Interestingly, some research published during the summer of 2011, and the recently published summary for patients published by the American Thyroid Association (ATA), point up the confusion — and some would say, deliberate obfuscation — of the issue that is still going on in the endocrinology world.
The study was titled: “Levothyroxine Monotherapy Cannot Guarantee Euthyroidism in All Athyreotic Patients.”In plain English — levothyroxine-only treatment (i.e., Synthroid, Unithroid, Levoxyl, Eltroxin, Tirosint, etc.) cannot guarantee normal range thyroid lab results in patients who do not have a thyroid.
Sounds interesting, right?
And what did the researchers find?
Well, simply put, they found that the Free T4 levels were much higher — and Free T3 levels much lower — in the patients treated with levothyroxine, as compared to a control group of people with thyroids who were not on thyroid medication.
The wide range of Free T3/Free T4 ratios showed that individuals have a wide variety in their ability to produce T3, and the fact that TSH levels remained in the so-called normal range, the researches said that this demonstrated “an abnormal feedback mechanism in levothyroxine-treated patients.”
And, more than 20% of the patients, despite having TSH levels in the normal range, did not have Free T3 or Free T4 values in the reference range. The researchers concluded that “A more physiological treatment than levothyroxine monotherapy may be required in some hypothyroid patients.” Again, in plain English — some patients may need a medication that includes T3 in addition to T4.
The authors also stated: “These observations do not allow to take for granted the conclusions, drawn from short-term studies, that levothyroxine monotherapy is adequate for all hypothyroid patients, considering that even subtle abnormalities might have important consequences when lasting for many years or decades.”
Sounds interesting, and promising, especially to the millions of thyroid patients who have to struggle to get doctors to test more than just TSH and evaluate the actual circulating thyroid levels, much less get T3 treatment from mainstream physicians.
But here’s the kicker: The American Thyroid Association — which has a pretty tight relationship with the big pharma levothyroxine drug manufacturers — publishes “Clinical Thyroidology for Patients,” where they find selected research studies, and then summarize them for patients.
And how does the ATA take the above study and “explain” it to patients?
First, they change the implications of the original title. Their summary is called Should patients with no functional thyroid gland be treated with both thyroxine (T4) and triiodothyronine (T3)?
They summarize the general research, and along the way, make this interesting statement: “Recent studies have generally found that there is no clinical advantage in adding T3 to the usual T4 replacement regimen.”
It appears that the writers at Clinical Thyroidology for Patients missed the late 2009 study published in the prestigious European Journal of Endocrinologythat found that where TSH levels were kept consistent, the T4/T3 combination therapy that included 20 mcg of T3 daily was superior to levothyroxine-only treatment, when evaluating for a number of quality of life measurements, depression and anxiety scales, and patient preference. In the study, half the patients preferred the T4/T3 combination — 15% preferred levothyroxine-only — AND, quality of life and other factors were improved.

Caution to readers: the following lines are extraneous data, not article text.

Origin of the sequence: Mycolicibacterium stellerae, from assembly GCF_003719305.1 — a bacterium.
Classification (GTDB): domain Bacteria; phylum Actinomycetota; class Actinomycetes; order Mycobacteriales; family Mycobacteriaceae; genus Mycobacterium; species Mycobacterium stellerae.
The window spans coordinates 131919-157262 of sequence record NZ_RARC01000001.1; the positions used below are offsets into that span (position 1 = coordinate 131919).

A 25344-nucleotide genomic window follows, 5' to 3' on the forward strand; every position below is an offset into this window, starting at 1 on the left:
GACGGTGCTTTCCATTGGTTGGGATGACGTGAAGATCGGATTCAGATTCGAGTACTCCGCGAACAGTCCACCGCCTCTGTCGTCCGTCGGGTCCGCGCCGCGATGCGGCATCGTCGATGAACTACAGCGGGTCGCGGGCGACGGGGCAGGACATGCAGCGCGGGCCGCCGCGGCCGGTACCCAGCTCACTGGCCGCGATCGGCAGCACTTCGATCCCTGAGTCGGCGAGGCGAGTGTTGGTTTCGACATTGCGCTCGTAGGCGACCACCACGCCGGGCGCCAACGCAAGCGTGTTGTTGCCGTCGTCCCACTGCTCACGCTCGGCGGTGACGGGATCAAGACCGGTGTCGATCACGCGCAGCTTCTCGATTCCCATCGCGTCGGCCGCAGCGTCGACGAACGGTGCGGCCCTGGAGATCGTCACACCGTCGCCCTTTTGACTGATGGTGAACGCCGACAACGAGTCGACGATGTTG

Back to our friends at ATA’s Clinical Thyroidology for Patients, who summarized the research findings in their own words. (And remember, the original study is saying that T4 alone is not able to maintain normal circulating thyroid hormone levels in some patients, and some may need a medication that includes T3 in addition to T4.) So here’s how they summarize the findings:
“A number of studies have demonstrated that T4 alone is sufficient for the majority of hypothyroid patients. The present study identifies a subgroup of hypothyroid patients, namely those whose thyroid was surgically removed who do not have normal FT4 and FT3 levels despite normal TSH levels on T4 alone. What is not shown by this study is whether or not combination therapy (T4 plus T3) is beneficial in these patients.”
So they have taken a study that says levothyroxine (T4) only treatment cannot guarantee normal Free T4 and Free T3 levels in a subset of patients, and turned it around into a vague statement of what is notshown by the study about the benefits of T4 plus T3 combination therapy, and end up with a question: should patients with no functional thyroid gland be treated with both T4 and T3?
The Bottom Line? When research directly shows the benefit of adding T3 to T4 for hypothyroid patients, as it did in the European Journal of Endocrinology, the mainstream thyroid organizations are not going to tell you about it. Or if they mention it, they’ll dismiss even a top medical journal, and say “Oh, it was a bad study.” If they find a study that suggests something they don’t like, they write a summary that changes around what the study actually says.
Is it any surprise then, that, the work of the National Academy of Hypothyroidism is so desperately needed, educating patients and practitioners about the real science behind hypothyroidism.